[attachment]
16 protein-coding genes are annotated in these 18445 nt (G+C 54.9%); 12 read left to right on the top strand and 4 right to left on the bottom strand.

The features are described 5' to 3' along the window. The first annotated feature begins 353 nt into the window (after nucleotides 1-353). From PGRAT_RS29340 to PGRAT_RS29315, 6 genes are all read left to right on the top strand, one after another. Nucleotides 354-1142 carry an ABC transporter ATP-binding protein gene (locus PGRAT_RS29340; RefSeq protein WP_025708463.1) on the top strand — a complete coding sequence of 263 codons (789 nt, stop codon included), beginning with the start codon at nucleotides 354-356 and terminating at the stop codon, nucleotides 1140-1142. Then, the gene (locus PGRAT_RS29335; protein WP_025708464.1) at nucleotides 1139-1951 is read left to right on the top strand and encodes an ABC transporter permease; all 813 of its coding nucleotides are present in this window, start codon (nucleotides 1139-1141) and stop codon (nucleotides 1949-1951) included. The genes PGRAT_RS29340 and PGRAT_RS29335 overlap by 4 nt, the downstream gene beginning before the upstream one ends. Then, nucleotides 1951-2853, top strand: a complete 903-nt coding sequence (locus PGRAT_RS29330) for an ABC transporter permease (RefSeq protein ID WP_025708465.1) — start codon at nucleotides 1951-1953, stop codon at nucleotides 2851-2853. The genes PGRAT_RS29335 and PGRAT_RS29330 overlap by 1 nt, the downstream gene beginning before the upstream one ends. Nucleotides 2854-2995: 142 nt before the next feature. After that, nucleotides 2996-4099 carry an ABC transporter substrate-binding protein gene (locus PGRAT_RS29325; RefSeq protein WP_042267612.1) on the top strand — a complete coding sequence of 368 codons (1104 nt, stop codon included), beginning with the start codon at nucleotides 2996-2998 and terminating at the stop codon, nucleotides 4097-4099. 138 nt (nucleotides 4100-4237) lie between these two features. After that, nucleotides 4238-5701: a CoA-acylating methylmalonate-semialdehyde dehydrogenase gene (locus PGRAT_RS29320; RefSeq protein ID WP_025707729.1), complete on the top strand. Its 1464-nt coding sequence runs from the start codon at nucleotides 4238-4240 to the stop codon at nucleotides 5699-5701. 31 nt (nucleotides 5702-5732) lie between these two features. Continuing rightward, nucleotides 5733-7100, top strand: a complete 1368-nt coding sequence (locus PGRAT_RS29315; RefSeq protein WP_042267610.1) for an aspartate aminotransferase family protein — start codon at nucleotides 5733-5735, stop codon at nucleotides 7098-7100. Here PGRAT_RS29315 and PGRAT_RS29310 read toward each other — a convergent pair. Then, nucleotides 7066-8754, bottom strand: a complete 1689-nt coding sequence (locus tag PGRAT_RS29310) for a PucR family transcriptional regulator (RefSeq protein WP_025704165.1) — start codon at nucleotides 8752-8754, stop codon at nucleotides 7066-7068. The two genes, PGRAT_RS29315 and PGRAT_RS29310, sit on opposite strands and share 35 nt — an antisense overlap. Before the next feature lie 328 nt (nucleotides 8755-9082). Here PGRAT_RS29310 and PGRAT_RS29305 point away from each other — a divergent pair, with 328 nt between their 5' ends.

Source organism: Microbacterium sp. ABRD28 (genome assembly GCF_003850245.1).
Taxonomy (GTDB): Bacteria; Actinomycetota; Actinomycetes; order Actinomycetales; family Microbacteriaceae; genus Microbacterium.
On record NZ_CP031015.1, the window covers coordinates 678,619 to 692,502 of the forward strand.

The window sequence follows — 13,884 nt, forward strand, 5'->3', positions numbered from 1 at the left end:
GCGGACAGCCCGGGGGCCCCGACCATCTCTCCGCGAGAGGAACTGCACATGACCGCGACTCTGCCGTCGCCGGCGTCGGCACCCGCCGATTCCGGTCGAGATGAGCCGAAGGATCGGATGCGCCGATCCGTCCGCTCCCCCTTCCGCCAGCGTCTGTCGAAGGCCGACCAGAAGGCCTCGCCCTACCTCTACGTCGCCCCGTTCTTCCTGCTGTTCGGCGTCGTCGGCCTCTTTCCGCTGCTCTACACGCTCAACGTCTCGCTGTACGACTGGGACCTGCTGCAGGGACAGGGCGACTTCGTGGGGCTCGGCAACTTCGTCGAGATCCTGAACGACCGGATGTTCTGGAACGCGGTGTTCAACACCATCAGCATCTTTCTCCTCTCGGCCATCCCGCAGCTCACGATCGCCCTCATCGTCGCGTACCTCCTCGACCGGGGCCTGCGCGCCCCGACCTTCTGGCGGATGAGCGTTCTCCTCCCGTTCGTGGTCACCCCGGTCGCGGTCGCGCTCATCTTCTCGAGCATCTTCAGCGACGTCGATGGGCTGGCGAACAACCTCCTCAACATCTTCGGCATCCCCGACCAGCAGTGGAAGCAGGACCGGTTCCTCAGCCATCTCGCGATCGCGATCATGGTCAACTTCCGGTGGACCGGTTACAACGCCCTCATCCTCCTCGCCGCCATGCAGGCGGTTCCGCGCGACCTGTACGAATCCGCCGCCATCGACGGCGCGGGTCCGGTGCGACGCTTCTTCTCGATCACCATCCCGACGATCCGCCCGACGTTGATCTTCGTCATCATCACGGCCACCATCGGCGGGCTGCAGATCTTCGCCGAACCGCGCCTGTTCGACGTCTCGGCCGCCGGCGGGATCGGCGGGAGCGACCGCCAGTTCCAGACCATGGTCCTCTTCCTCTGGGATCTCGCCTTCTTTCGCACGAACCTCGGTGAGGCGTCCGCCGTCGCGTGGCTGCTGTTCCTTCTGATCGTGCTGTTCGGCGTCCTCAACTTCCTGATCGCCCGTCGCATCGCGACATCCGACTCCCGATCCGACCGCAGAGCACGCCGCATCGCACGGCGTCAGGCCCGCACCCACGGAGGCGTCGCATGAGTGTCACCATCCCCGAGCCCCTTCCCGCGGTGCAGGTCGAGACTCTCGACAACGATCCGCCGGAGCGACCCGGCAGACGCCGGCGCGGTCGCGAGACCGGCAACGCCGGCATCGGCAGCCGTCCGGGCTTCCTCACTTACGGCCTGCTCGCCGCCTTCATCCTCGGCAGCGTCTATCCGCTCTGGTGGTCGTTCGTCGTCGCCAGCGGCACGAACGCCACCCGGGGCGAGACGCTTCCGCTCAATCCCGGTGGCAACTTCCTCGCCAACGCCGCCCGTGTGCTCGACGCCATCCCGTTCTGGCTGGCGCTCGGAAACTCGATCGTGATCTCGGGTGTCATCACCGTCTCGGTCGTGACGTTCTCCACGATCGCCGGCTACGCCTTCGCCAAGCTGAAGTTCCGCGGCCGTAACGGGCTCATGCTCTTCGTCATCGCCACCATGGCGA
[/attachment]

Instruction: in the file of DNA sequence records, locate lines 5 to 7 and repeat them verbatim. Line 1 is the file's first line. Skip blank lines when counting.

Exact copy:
On record NZ_CP031015.1, the window covers coordinates 678,619 to 692,502 of the forward strand.

The window sequence follows — 13,884 nt, forward strand, 5'->3', positions numbered from 1 at the left end:
GCGGACAGCCCGGGGGCCCCGACCATCTCTCCGCGAGAGGAACTGCACATGACCGCGACTCTGCCGTCGCCGGCGTCGGCACCCGCCGATTCCGGTCGAGATGAGCCGAAGGATCGGATGCGCCGATCCGTCCGCTCCCCCTTCCGCCAGCGTCTGTCGAAGGCCGACCAGAAGGCCTCGCCCTACCTCTACGTCGCCCCGTTCTTCCTGCTGTTCGGCGTCGTCGGCCTCTTTCCGCTGCTCTACACGCTCAACGTCTCGCTGTACGACTGGGACCTGCTGCAGGGACAGGGCGACTTCGTGGGGCTCGGCAACTTCGTCGAGATCCTGAACGACCGGATGTTCTGGAACGCGGTGTTCAACACCATCAGCATCTTTCTCCTCTCGGCCATCCCGCAGCTCACGATCGCCCTCATCGTCGCGTACCTCCTCGACCGGGGCCTGCGCGCCCCGACCTTCTGGCGGATGAGCGTTCTCCTCCCGTTCGTGGTCACCCCGGTCGCGGTCGCGCTCATCTTCTCGAGCATCTTCAGCGACGTCGATGGGCTGGCGAACAACCTCCTCAACATCTTCGGCATCCCCGACCAGCAGTGGAAGCAGGACCGGTTCCTCAGCCATCTCGCGATCGCGATCATGGTCAACTTCCGGTGGACCGGTTACAACGCCCTCATCCTCCTCGCCGCCATGCAGGCGGTTCCGCGCGACCTGTACGAATCCGCCGCCATCGACGGCGCGGGTCCGGTGCGACGCTTCTTCTCGATCACCATCCCGACGATCCGCCCGACGTTGATCTTCGTCATCATCACGGCCACCATCGGCGGGCTGCAGATCTTCGCCGAACCGCGCCTGTTCGACGTCTCGGCCGCCGGCGGGATCGGCGGGAGCGACCGCCAGTTCCAGACCATGGTCCTCTTCCTCTGGGATCTCGCCTTCTTTCGCACGAACCTCGGTGAGGCGTCCGCCGTCGCGTGGCTGCTGTTCCTTCTGATCGTGCTGTTCGGCGTCCTCAACTTCCTGATCGCCCGTCGCATCGCGACATCCGACTCCCGATCCGACCGCAGAGCACGCCGCATCGCACGGCGTCAGGCCCGCACCCACGGAGGCGTCGCATGAGTGTCACCATCCCCGAGCCCCTTCCCGCGGTGCAGGTCGAGACTCTCGACAACGATCCGCCGGAGCGACCCGGCAGACGCCGGCGCGGTCGCGAGACCGGCAACGCCGGCATCGGCAGCCGTCCGGGCTTCCTCACTTACGGCCTGCTCGCCGCCTTCATCCTCGGCAGCGTCTATCCGCTCTGGTGGTCGTTCGTCGTCGCCAGCGGCACGAACGCCACCCGGGGCGAGACGCTTCCGCTCAATCCCGGTGGCAACTTCCTCGCCAACGCCGCCCGTGTGCTCGACGCCATCCCGTTCTGGCTGGCGCTCGGAAACTCGATCGTGATCTCGGGTGTCATCACCGTCTCGGTCGTGACGTTCTCCACGATCGCCGGCTACGCCTTCGCCAAGCTGAAGTTCCGCGGCCGTAACGGGCTCATGCTCTTCGTCATCGCCACCATGGCGA